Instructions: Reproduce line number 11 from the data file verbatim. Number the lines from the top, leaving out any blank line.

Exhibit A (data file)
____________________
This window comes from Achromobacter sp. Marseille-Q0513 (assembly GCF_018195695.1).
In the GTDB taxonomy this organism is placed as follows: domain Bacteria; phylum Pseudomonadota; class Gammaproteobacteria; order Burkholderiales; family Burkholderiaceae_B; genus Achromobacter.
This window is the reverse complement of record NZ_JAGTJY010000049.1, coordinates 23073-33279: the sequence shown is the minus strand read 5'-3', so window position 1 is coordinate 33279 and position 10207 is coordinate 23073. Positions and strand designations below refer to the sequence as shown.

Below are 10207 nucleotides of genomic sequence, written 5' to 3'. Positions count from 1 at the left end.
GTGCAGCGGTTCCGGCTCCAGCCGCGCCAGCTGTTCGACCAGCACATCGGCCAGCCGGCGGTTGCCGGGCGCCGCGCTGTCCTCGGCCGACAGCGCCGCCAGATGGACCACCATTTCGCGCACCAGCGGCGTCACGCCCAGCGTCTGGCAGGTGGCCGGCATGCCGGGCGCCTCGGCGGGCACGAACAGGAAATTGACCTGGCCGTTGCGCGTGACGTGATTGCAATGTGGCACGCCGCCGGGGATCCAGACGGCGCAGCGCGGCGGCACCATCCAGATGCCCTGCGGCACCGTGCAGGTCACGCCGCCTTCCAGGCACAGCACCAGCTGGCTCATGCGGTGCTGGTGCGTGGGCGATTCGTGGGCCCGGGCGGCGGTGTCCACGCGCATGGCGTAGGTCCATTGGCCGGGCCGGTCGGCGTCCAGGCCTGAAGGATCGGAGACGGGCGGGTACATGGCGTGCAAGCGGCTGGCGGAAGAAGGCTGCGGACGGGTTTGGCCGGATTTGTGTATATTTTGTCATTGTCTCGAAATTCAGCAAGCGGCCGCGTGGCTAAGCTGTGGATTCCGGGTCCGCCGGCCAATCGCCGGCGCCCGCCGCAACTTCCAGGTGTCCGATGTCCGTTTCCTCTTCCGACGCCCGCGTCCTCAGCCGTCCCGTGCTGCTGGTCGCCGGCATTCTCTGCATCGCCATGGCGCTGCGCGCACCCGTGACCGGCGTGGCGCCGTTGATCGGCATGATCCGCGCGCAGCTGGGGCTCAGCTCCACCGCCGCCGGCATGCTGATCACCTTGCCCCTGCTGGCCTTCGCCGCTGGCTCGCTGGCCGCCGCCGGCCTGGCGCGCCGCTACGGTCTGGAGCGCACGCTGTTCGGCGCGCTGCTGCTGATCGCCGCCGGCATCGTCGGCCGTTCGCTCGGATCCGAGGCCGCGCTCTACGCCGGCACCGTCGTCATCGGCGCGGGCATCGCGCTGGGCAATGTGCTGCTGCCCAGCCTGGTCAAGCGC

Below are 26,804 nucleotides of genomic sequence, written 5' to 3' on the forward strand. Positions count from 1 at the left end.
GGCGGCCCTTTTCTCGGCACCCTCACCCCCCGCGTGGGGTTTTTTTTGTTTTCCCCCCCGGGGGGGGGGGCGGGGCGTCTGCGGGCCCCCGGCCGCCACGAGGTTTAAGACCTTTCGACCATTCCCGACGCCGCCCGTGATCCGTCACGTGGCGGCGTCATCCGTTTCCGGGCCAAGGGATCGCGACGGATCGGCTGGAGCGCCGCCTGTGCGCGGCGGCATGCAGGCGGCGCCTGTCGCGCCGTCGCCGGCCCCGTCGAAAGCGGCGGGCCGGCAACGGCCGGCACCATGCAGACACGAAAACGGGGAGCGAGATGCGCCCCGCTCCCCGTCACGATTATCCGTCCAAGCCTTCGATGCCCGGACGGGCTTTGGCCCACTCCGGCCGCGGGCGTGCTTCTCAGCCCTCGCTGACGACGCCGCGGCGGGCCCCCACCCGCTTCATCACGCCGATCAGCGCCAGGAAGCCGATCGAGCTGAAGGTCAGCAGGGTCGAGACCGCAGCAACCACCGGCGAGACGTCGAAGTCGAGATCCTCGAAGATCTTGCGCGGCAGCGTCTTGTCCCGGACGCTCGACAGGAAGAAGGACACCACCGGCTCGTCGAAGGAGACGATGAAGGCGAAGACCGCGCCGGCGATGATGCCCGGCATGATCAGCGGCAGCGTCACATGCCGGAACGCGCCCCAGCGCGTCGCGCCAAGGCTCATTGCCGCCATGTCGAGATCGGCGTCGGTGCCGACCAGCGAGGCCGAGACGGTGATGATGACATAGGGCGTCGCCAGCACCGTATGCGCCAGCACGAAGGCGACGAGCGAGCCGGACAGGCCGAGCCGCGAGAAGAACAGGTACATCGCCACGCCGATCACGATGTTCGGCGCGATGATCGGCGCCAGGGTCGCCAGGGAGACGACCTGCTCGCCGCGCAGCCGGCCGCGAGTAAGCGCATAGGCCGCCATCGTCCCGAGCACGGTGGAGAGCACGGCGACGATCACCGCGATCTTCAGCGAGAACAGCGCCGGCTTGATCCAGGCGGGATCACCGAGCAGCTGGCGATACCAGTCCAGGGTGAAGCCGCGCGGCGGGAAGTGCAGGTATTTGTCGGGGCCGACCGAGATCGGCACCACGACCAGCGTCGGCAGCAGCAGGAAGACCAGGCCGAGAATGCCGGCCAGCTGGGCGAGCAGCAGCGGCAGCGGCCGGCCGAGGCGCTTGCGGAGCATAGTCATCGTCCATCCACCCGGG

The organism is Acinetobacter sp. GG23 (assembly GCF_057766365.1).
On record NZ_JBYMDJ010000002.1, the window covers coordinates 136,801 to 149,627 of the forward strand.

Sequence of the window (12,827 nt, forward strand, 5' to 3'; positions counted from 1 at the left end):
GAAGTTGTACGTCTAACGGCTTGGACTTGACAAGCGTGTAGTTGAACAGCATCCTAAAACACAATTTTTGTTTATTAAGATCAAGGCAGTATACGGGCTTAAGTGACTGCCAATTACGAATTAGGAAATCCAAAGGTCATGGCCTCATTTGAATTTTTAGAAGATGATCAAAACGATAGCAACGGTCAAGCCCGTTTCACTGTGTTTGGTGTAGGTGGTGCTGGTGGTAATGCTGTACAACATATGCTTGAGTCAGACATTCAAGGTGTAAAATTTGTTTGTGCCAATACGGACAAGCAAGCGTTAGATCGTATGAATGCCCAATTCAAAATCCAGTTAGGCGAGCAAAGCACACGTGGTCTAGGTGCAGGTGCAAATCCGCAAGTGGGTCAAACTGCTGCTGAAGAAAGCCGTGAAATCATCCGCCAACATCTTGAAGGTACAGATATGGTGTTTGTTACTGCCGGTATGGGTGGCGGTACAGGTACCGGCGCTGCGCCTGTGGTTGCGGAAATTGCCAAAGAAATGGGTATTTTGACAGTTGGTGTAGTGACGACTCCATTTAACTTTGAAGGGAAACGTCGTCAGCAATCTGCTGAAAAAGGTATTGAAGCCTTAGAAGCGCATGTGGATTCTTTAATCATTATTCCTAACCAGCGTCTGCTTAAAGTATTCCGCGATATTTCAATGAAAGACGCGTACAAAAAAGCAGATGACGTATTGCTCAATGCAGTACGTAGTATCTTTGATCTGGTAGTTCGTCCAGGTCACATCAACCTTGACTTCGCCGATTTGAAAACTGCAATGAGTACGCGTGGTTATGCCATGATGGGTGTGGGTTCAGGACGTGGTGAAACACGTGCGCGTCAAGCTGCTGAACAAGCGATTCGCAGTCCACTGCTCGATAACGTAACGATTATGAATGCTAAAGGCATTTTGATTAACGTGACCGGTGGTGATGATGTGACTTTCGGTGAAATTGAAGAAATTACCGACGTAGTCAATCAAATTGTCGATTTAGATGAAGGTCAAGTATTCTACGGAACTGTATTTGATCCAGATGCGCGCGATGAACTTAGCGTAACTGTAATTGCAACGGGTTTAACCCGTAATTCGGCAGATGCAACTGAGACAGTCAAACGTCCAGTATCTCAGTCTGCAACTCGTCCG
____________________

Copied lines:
GAAGTTGTACGTCTAACGGCTTGGACTTGACAAGCGTGTAGTTGAACAGCATCCTAAAACACAATTTTTGTTTATTAAGATCAAGGCAGTATACGGGCTTAAGTGACTGCCAATTACGAATTAGGAAATCCAAAGGTCATGGCCTCATTTGAATTTTTAGAAGATGATCAAAACGATAGCAACGGTCAAGCCCGTTTCACTGTGTTTGGTGTAGGTGGTGCTGGTGGTAATGCTGTACAACATATGCTTGAGTCAGACATTCAAGGTGTAAAATTTGTTTGTGCCAATACGGACAAGCAAGCGTTAGATCGTATGAATGCCCAATTCAAAATCCAGTTAGGCGAGCAAAGCACACGTGGTCTAGGTGCAGGTGCAAATCCGCAAGTGGGTCAAACTGCTGCTGAAGAAAGCCGTGAAATCATCCGCCAACATCTTGAAGGTACAGATATGGTGTTTGTTACTGCCGGTATGGGTGGCGGTACAGGTACCGGCGCTGCGCCTGTGGTTGCGGAAATTGCCAAAGAAATGGGTATTTTGACAGTTGGTGTAGTGACGACTCCATTTAACTTTGAAGGGAAACGTCGTCAGCAATCTGCTGAAAAAGGTATTGAAGCCTTAGAAGCGCATGTGGATTCTTTAATCATTATTCCTAACCAGCGTCTGCTTAAAGTATTCCGCGATATTTCAATGAAAGACGCGTACAAAAAAGCAGATGACGTATTGCTCAATGCAGTACGTAGTATCTTTGATCTGGTAGTTCGTCCAGGTCACATCAACCTTGACTTCGCCGATTTGAAAACTGCAATGAGTACGCGTGGTTATGCCATGATGGGTGTGGGTTCAGGACGTGGTGAAACACGTGCGCGTCAAGCTGCTGAACAAGCGATTCGCAGTCCACTGCTCGATAACGTAACGATTATGAATGCTAAAGGCATTTTGATTAACGTGACCGGTGGTGATGATGTGACTTTCGGTGAAATTGAAGAAATTACCGACGTAGTCAATCAAATTGTCGATTTAGATGAAGGTCAAGTATTCTACGGAACTGTATTTGATCCAGATGCGCGCGATGAACTTAGCGTAACTGTAATTGCAACGGGTTTAACCCGTAATTCGGCAGATGCAACTGAGACAGTCAAACGTCCAGTATCTCAGTCTGCAACTCGTCCG